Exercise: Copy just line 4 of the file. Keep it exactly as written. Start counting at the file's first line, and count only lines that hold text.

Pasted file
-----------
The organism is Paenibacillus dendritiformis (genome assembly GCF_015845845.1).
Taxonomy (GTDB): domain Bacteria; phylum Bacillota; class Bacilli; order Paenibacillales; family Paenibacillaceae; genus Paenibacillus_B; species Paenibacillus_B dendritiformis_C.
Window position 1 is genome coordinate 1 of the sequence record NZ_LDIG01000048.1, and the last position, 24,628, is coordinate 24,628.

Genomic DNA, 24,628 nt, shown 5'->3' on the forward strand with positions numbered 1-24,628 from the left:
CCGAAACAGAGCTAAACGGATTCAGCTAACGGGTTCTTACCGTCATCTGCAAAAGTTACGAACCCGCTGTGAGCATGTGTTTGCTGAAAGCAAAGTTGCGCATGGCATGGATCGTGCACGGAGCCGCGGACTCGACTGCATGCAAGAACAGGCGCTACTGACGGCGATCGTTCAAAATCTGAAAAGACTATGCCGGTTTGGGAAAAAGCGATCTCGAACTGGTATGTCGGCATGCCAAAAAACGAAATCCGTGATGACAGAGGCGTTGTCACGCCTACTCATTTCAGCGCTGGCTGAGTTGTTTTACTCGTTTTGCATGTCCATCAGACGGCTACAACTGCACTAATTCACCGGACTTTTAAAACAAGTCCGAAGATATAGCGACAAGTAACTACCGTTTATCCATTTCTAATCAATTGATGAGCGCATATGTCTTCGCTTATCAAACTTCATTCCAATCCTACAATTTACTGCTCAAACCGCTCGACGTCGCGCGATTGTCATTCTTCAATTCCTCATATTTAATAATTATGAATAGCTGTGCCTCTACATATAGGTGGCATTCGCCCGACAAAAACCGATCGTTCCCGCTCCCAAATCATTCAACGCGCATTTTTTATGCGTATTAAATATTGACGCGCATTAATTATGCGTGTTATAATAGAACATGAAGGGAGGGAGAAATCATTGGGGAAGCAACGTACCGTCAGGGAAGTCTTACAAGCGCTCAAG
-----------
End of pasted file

Genomic DNA, 24,628 nt, shown 5'->3' on the forward strand with positions numbered 1-24,628 from the left: